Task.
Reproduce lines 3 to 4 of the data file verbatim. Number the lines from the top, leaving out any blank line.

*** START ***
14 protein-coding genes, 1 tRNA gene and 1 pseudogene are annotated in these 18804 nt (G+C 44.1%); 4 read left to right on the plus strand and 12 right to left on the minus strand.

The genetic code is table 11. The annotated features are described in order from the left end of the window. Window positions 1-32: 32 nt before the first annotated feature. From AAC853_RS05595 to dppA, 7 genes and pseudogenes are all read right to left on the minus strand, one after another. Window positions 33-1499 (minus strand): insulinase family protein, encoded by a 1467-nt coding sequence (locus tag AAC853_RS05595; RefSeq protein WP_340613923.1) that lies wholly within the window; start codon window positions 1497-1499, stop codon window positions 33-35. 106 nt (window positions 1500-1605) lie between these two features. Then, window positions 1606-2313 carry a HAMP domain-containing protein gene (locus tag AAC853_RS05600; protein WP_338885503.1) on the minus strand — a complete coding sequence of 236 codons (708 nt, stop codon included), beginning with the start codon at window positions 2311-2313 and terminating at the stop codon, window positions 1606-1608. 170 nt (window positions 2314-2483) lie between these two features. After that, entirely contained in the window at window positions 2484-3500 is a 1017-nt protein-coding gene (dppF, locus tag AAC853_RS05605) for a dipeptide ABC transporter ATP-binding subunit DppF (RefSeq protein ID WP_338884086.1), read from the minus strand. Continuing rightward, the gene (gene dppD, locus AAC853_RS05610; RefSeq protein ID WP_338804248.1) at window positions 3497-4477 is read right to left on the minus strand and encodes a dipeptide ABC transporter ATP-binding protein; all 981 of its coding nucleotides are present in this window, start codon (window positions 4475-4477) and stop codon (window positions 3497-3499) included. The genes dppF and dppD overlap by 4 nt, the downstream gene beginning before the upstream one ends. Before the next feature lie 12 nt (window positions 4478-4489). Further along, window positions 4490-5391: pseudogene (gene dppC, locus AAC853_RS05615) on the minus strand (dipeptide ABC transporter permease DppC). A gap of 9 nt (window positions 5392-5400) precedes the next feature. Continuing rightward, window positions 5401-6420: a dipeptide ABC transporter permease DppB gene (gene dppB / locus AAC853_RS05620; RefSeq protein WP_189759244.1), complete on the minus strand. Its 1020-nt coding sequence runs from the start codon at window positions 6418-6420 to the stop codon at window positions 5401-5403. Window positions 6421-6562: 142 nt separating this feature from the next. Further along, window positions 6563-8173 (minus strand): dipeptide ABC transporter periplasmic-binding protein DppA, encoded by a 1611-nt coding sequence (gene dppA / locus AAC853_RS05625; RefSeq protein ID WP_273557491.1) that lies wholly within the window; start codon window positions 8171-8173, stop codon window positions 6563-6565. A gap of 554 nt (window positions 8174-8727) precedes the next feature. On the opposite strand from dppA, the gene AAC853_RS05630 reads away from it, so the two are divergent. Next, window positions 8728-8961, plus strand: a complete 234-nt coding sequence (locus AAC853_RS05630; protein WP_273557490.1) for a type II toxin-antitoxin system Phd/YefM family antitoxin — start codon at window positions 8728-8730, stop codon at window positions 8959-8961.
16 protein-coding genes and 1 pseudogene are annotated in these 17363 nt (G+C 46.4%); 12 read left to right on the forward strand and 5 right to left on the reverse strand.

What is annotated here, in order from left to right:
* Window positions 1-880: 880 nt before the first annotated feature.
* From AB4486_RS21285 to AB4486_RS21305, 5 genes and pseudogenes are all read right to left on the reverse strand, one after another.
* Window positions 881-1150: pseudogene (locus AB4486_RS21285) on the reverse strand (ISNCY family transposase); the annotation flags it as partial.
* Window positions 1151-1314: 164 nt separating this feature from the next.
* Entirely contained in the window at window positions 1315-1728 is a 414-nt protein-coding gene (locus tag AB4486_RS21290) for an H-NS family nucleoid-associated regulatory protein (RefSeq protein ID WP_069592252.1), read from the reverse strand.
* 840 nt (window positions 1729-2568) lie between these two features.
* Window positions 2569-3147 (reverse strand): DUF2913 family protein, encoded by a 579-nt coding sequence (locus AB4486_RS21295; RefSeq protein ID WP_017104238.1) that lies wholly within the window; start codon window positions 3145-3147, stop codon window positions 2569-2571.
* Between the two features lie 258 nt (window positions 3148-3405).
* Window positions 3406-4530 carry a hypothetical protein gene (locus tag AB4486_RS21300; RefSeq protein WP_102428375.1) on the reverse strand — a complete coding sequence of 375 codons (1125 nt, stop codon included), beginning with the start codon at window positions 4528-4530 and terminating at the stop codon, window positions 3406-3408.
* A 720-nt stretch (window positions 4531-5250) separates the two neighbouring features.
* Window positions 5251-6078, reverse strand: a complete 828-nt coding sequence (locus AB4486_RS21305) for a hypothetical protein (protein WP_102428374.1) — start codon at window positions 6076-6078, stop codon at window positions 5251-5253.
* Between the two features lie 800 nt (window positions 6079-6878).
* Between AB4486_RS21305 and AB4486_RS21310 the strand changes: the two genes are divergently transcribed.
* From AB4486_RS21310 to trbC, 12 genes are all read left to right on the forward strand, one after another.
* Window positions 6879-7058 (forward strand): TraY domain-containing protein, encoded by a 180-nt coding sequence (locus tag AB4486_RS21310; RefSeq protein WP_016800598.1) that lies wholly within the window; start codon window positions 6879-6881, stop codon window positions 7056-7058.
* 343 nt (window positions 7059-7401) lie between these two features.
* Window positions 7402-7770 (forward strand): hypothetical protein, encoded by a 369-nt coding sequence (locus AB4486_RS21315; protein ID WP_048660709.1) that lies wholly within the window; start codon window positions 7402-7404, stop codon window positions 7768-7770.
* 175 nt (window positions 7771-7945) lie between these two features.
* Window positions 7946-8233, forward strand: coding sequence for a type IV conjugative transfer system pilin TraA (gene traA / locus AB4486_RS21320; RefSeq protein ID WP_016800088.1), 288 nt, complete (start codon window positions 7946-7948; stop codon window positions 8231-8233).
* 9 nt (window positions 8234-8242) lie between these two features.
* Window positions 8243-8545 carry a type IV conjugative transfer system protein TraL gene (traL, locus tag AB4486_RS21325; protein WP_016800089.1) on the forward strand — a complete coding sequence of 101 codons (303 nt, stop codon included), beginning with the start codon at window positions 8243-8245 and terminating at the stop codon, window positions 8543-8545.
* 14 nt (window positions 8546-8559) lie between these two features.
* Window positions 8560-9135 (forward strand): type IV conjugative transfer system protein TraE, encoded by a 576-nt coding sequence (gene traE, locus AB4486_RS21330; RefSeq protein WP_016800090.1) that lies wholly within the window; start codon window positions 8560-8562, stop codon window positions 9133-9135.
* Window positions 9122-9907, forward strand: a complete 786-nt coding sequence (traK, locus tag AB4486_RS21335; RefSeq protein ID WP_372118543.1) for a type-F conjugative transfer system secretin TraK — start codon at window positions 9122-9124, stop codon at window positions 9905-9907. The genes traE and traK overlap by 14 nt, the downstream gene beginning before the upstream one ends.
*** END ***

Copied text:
16 protein-coding genes and 1 pseudogene are annotated in these 17363 nt (G+C 46.4%); 12 read left to right on the forward strand and 5 right to left on the reverse strand.

What is annotated here, in order from left to right: